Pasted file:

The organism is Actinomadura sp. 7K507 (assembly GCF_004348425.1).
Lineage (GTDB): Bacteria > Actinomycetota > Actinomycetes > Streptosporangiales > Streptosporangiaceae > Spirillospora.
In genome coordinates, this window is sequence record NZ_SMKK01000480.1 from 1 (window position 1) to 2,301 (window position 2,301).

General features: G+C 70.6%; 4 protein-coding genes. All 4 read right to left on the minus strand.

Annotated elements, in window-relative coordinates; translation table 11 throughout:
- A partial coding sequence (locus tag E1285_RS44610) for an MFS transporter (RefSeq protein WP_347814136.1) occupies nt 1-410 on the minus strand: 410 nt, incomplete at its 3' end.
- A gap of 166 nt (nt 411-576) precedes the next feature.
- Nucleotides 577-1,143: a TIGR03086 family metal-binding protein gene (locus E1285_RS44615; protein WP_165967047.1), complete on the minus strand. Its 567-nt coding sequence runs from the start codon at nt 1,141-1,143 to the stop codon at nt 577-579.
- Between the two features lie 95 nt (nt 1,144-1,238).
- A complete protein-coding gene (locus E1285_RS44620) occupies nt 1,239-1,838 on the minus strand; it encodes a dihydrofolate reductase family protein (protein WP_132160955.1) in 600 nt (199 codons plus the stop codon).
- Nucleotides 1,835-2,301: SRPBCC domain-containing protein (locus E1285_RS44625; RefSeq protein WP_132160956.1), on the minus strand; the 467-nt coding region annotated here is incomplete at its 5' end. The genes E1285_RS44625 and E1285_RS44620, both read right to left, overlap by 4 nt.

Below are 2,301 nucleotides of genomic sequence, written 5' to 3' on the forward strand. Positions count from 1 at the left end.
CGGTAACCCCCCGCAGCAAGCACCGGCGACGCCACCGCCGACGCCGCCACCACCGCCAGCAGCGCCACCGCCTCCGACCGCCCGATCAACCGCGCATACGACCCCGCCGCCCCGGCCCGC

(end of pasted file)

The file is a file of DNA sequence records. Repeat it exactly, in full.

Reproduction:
The organism is Actinomadura sp. 7K507 (assembly GCF_004348425.1).
Lineage (GTDB): Bacteria > Actinomycetota > Actinomycetes > Streptosporangiales > Streptosporangiaceae > Spirillospora.
In genome coordinates, this window is sequence record NZ_SMKK01000480.1 from 1 (window position 1) to 2,301 (window position 2,301).

General features: G+C 70.6%; 4 protein-coding genes. All 4 read right to left on the minus strand.

Annotated elements, in window-relative coordinates; translation table 11 throughout:
- A partial coding sequence (locus tag E1285_RS44610) for an MFS transporter (RefSeq protein WP_347814136.1) occupies nt 1-410 on the minus strand: 410 nt, incomplete at its 3' end.
- A gap of 166 nt (nt 411-576) precedes the next feature.
- Nucleotides 577-1,143: a TIGR03086 family metal-binding protein gene (locus E1285_RS44615; protein WP_165967047.1), complete on the minus strand. Its 567-nt coding sequence runs from the start codon at nt 1,141-1,143 to the stop codon at nt 577-579.
- Between the two features lie 95 nt (nt 1,144-1,238).
- A complete protein-coding gene (locus E1285_RS44620) occupies nt 1,239-1,838 on the minus strand; it encodes a dihydrofolate reductase family protein (protein WP_132160955.1) in 600 nt (199 codons plus the stop codon).
- Nucleotides 1,835-2,301: SRPBCC domain-containing protein (locus E1285_RS44625; RefSeq protein WP_132160956.1), on the minus strand; the 467-nt coding region annotated here is incomplete at its 5' end. The genes E1285_RS44625 and E1285_RS44620, both read right to left, overlap by 4 nt.

Below are 2,301 nucleotides of genomic sequence, written 5' to 3' on the forward strand. Positions count from 1 at the left end.
CGGTAACCCCCCGCAGCAAGCACCGGCGACGCCACCGCCGACGCCGCCACCACCGCCAGCAGCGCCACCGCCTCCGACCGCCCGATCAACCGCGCATACGACCCCGCCGCCCCGGCCCGC